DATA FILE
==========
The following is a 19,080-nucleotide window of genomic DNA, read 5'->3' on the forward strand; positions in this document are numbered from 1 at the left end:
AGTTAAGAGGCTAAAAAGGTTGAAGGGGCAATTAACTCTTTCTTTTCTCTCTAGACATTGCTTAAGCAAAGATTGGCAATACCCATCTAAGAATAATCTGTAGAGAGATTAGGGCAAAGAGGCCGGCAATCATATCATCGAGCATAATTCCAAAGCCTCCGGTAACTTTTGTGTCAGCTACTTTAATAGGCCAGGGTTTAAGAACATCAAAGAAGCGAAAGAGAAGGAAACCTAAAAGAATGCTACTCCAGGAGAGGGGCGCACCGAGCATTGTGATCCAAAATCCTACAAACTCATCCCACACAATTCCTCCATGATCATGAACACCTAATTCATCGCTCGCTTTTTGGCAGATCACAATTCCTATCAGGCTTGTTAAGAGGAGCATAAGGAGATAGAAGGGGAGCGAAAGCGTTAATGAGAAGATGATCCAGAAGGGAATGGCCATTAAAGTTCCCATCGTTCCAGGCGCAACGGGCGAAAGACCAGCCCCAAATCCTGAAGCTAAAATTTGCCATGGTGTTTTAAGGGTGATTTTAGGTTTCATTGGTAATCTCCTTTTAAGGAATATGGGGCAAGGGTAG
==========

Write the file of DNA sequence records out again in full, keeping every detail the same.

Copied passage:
The following is a 19,080-nucleotide window of genomic DNA, read 5'->3' on the forward strand; positions in this document are numbered from 1 at the left end:
AGTTAAGAGGCTAAAAAGGTTGAAGGGGCAATTAACTCTTTCTTTTCTCTCTAGACATTGCTTAAGCAAAGATTGGCAATACCCATCTAAGAATAATCTGTAGAGAGATTAGGGCAAAGAGGCCGGCAATCATATCATCGAGCATAATTCCAAAGCCTCCGGTAACTTTTGTGTCAGCTACTTTAATAGGCCAGGGTTTAAGAACATCAAAGAAGCGAAAGAGAAGGAAACCTAAAAGAATGCTACTCCAGGAGAGGGGCGCACCGAGCATTGTGATCCAAAATCCTACAAACTCATCCCACACAATTCCTCCATGATCATGAACACCTAATTCATCGCTCGCTTTTTGGCAGATCACAATTCCTATCAGGCTTGTTAAGAGGAGCATAAGGAGATAGAAGGGGAGCGAAAGCGTTAATGAGAAGATGATCCAGAAGGGAATGGCCATTAAAGTTCCCATCGTTCCAGGCGCAACGGGCGAAAGACCAGCCCCAAATCCTGAAGCTAAAATTTGCCATGGTGTTTTAAGGGTGATTTTAGGTTTCATTGGTAATCTCCTTTTAAGGAATATGGGGCAAGGGTAG